Cleveland Browns Need Impact Players, Not Offensive Linemen

Will Burge@WillBurgeContributor IMay 7, 2014

Auburn offensive lineman Greg Robinson runs a drill at the NFL football scouting combine in Indianapolis, Saturday, Feb. 22, 2014. (AP Photo/Michael Conroy)
Michael Conroy/Associated Press

The Cleveland Browns have to fight antiquated thinking.

Ever since they returned to the NFL in 1999, they have drafted the safe pick, players who would not rock the boat. Most of the time, the prospects they selected didn’t end up rocking much of anything in the NFL.

We are less than 24 hours from finding out who is headed where, and still no one knows what the Browns will do. It looks like all the hype around the Browns selecting Johnny Manziel was unwarranted. Jay Glazer of says that neither the Browns nor the Oakland Raiders will be selecting him with the fourth or fifth picks.

Don't know how I can make this clearer for those arguing against it: CLE would take ME over Manziel at 4 & I totally botched the Wonderlic

— Jay Glazer (@JayGlazer) May 7, 2014

Nope RT @Massappeal2020: @mikefreemanNFL @JayGlazer Hey boys how about my Raiders @ 5?

— Jay Glazer (@JayGlazer) May 7, 2014

So where are the Browns going to turn? Mary Kay Cabot of The Plain Dealer dropped some nuggets of knowledge on Wednesday. She says that general manager Ray Farmer is “enamored” with Louisville quarterback Teddy Bridgewater and would like to select him with the 26th pick. She also said they have talked about trading up from that spot to select him.

She then tweeted that the Browns' version of a perfect draft would include a lineman, quarterback and skill position player in the first three picks.

In a perfect world, I'm hearing #Browns would want: 4. Greg Robinson 26. Teddy Bridgewater 35. WR or RB such as Carlos Hyde

— Mary Kay Cabot (@MaryKayCabot) May 7, 2014

First of all, it seems like tackle Greg Robinson will likely be gone when the Browns make the fourth pick. The Auburn prospect has tremendous upside, but I'm not sure Cleveland can justify taking him that high should either Sammy Watkins, Jadeveon Clowney, Mike Evans or Khalil Mack be available. Passing up any of those blue-chip players for Robinson would be insane.

As for the interior of the offensive line, I have ranted about the Browns' need to upgrade the guard position as much as anyone, but there is plenty of talent to be had in the second or third rounds. Guard is similar to running back these days: You can find top-tier starters in the middle rounds and using a high pick is often a waste.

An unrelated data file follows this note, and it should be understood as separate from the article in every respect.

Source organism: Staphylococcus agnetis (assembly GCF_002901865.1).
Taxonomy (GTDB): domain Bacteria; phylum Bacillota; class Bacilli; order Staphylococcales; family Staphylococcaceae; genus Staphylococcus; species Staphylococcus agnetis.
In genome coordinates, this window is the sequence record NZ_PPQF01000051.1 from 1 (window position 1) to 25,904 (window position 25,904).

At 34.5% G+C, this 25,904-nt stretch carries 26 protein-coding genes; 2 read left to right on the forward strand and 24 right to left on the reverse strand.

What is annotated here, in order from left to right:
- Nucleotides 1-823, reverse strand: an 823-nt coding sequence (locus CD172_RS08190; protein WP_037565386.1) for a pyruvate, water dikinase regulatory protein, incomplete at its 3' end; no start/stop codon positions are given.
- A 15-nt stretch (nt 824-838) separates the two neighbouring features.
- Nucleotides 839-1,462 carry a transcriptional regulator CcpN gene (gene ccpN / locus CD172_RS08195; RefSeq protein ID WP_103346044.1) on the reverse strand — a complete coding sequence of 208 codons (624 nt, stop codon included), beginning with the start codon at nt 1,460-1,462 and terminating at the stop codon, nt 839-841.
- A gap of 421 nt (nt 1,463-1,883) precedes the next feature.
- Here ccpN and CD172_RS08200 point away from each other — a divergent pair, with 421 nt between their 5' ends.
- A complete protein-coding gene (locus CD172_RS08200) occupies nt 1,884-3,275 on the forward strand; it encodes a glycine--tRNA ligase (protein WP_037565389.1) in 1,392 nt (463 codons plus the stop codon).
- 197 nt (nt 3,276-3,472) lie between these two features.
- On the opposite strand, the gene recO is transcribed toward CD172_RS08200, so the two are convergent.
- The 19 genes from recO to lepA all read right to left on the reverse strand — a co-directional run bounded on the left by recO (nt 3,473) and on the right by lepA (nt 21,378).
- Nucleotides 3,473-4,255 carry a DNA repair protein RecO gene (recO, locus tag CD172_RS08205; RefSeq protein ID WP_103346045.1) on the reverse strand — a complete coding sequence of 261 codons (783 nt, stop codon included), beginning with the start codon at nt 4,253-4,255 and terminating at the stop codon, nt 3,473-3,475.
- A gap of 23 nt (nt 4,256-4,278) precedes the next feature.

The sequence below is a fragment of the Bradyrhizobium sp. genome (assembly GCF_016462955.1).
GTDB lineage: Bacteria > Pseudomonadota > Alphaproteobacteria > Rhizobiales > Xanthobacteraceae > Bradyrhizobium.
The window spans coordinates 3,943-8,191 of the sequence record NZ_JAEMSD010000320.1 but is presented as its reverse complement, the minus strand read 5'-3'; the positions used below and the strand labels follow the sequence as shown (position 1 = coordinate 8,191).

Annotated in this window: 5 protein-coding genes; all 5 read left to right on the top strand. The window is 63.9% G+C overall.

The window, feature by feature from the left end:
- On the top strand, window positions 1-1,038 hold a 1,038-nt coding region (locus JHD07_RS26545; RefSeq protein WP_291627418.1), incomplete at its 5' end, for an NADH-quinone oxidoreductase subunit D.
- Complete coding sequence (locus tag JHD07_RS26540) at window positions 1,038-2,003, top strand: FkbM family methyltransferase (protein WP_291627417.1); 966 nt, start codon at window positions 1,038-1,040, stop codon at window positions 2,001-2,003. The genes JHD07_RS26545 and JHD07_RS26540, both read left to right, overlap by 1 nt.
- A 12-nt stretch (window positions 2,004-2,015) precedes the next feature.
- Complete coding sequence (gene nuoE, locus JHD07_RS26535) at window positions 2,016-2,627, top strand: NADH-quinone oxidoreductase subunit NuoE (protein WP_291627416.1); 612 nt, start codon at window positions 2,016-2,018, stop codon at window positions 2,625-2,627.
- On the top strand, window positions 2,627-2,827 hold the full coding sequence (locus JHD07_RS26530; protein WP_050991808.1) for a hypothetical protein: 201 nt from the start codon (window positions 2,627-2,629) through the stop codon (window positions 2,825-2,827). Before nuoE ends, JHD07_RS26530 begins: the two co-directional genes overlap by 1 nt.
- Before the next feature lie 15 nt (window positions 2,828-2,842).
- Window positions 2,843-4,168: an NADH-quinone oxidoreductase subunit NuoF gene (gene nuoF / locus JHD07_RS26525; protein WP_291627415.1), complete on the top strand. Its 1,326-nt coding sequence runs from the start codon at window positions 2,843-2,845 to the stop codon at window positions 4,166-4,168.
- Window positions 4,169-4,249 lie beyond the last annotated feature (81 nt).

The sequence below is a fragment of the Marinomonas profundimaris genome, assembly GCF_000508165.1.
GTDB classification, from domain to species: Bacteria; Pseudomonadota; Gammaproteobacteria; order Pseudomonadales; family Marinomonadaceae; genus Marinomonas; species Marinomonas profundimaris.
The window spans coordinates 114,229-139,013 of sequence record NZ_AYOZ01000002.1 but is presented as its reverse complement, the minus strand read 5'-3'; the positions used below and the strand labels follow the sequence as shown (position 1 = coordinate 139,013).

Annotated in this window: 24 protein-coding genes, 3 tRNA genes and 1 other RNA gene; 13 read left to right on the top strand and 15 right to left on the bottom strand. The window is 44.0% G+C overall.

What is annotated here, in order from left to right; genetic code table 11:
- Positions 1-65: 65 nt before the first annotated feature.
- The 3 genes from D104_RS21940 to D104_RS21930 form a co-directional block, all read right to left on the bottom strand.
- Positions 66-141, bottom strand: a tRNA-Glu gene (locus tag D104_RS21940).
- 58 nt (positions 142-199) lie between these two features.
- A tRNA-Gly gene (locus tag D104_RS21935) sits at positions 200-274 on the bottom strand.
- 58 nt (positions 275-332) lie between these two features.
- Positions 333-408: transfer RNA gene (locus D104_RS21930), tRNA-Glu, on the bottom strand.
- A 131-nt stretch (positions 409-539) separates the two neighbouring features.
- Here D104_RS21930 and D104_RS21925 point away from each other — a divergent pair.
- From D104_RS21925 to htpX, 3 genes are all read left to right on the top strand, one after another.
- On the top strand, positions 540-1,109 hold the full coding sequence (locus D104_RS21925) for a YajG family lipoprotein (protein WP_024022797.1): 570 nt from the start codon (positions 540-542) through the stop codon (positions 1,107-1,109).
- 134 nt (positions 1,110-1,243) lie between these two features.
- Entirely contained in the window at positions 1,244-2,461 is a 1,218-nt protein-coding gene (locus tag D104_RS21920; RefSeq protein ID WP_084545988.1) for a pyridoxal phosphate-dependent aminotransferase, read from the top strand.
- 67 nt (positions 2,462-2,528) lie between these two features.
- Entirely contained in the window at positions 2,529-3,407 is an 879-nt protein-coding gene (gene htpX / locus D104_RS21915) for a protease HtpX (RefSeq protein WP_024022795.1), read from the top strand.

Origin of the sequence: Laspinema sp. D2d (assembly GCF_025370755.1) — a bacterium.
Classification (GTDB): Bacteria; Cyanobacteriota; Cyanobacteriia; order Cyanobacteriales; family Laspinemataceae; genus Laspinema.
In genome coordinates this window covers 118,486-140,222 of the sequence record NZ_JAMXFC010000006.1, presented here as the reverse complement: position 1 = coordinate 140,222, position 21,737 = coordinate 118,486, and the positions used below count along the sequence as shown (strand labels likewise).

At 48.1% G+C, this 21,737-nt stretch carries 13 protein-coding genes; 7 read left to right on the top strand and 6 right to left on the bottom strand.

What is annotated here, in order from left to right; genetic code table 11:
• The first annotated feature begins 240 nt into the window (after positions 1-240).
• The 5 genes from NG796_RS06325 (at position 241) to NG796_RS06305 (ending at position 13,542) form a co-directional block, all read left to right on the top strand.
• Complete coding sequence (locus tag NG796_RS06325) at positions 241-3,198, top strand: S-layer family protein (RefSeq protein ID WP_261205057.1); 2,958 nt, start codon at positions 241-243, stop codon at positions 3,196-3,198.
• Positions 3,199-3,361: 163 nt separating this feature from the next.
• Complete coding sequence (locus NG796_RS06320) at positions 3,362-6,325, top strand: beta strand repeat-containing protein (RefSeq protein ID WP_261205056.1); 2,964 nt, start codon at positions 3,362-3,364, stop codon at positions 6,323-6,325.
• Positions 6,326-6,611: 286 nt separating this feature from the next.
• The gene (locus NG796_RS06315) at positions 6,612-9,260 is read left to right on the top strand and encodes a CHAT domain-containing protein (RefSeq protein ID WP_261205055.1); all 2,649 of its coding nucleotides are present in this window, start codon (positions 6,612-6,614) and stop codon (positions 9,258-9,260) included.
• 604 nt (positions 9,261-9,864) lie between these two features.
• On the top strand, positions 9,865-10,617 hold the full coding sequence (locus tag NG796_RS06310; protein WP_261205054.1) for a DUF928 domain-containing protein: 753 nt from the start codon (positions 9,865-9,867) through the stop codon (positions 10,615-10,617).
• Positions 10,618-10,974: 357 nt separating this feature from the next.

There have also been rumblings that the Browns could select tackle Jake Matthews with the fourth pick. Once again, this makes no sense. The Browns already have a cornerstone left tackle in Joe Thomas. While he is no spring chicken, he is not even 30 years old yet.

Farmer cannot fall into the trap of taking the safest pick. The Browns need impact players and are guaranteed a shot to select one with the fourth pick. Great teams have star power and weapons all over the field.

I still think the Browns should go ahead and select Manziel with the fourth overall pick, but that seems very unlikely now. So if they are not going to, why not take Clowney, Mack or Watkins? One of them will still be available at No. 4. In fact, why not take Texas A&M wide receiver Mike Evans? Many, including me, feel he could end up being a better receiver than Watkins.

Just take anyone besides a lineman. The Browns have two Pro Bowl players on the line already and just need to find solid pieces for the guard positions. Solid, not amazing—those guys are found in the later rounds.

The places where they need amazing production are receiver, linebacker, defensive line and running back.

If Farmer selects a lineman with the fourth overall pick, he might as well be saying, “I am afraid to miss with this selection.” You cannot run the draft scared. The fourth overall pick is meant to help you rebuild your franchise by obtaining game-changing talent, not solid offensive linemen.

It is time the Browns started turning these picks into players against whom other teams must game-plan. They need to start obtaining guys about whom opposing coaches have to think all week long. You don’t get that type of talent by hedging your bet or playing it safe.